Building customer relationships

Your customers are the most important part of your business. By building good relationships, you’re more likely to encourage customers to keep coming back and recommend your business to their friends.

Listening to your customers is vital. When you hear that a customer is unhappy, you have a chance to fix a problem within your business.

First impressions last!

To leave a good lasting impression make sure:

  • that service areas, staff and contact numbers are easy for customers to find and access
  • your staff and service areas are clean and presentable
  • you always have fully trained and competent staff available to deal with customers in a responsive and professional manner.

Telephone success

The convenience and immediate access makes telephone contact a good option for your customers to reach you. Some useful tips to help your business provide good customer service on the phone:

  • Ensure staff who answer the phone are fully trained, efficient and have the knowledge to help any customer with any question.
  • Provide the business name and your first name, when answering, to build customer rapport.
  • Set target time frames for answering telephone calls and responding to messages left by customers.
  • Ensure calls reaching a wrong area are transferred quickly and pleasantly to the correct area.
  • Where customers are placed ‘on hold’, make sure you apologise for the delay and continually acknowledge them through the waiting period.

Customer orders

When customers apply for goods and services that are not immediately available, or to be used in the future, they are placing an order with you. Always make the ordering process as easy as possible for them by:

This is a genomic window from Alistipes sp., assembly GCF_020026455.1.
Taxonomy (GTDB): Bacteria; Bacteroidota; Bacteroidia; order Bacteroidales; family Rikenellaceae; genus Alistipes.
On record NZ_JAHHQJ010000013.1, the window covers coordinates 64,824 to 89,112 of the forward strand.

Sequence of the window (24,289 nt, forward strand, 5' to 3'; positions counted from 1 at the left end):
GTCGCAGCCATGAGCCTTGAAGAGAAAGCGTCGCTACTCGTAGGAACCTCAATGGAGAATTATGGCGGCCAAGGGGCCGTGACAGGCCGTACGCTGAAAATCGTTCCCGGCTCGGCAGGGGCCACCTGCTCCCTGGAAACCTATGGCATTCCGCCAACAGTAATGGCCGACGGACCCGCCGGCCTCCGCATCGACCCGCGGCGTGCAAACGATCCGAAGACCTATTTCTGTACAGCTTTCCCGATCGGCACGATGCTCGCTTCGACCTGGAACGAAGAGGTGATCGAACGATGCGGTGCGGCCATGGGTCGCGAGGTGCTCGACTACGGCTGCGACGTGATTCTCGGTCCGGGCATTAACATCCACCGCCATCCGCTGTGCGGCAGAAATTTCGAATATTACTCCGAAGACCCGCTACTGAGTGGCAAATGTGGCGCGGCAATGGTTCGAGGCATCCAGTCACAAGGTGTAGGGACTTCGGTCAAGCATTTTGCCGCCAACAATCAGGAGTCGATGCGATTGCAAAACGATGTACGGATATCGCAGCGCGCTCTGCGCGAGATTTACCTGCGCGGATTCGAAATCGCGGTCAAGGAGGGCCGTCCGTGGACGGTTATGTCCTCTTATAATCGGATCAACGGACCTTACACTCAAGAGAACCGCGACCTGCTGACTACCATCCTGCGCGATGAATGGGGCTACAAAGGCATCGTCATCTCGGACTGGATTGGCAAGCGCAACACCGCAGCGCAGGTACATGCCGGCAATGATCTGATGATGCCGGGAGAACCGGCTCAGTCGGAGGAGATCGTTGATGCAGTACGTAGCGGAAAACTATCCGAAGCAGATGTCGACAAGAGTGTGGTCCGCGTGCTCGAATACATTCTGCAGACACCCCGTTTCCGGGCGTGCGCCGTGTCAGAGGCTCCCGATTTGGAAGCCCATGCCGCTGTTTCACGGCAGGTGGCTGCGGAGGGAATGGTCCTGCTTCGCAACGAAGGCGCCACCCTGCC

• being clear about how and where to order
  • providing a range of options for customers to place an order - telephone, face-to-face, in writing, electronically, via the website
  • being clear about what to expect and when
  • keeping customers informed of any progress
  • telling customers when orders are completed.

Confirming customer orders

When confirming the order remember:

  • If a customer is ordering via the telephone, repeat order details back to them to make sure they’re correct.
  • Provide written confirmation of the order immediately if face-to-face, or within two days if electronically or by phone and include:
    • your reference number
    • reference to any customer/order/job number
    • name of the customer who placed the order description of what has been ordered (plain language)
    • full details of all costs
    • information about delivery or installation (dates and any customer requirements)
    • a business contact number for customer queries
    • any legal requirements regarding the order.

How delivery affects your business

Making sure goods are supplied to your customers, within a reasonable time, is essential. Not only is it an offence for a business to accept any payment for goods or services it doesn’t intend to supply, or supply as promised, it is also poor business practice. Make sure you:

  • have sufficient stock to meet your orders
  • take into account possible distribution or manufacturing delays before committing to a delivery date and accepting payment.

Important: Let customers know of any delays with the delivery of goods and services and confirm when the order is complete.


Billing is another opportunity to offer friendly, efficient service to your customers. Make sure all bills, invoices, and statements are:

  • clear and easy to understand
  • accurate and honest and include any related costs
  • correctly addressed and arrive at the correct time
  • have a variety of convenient payment methods.
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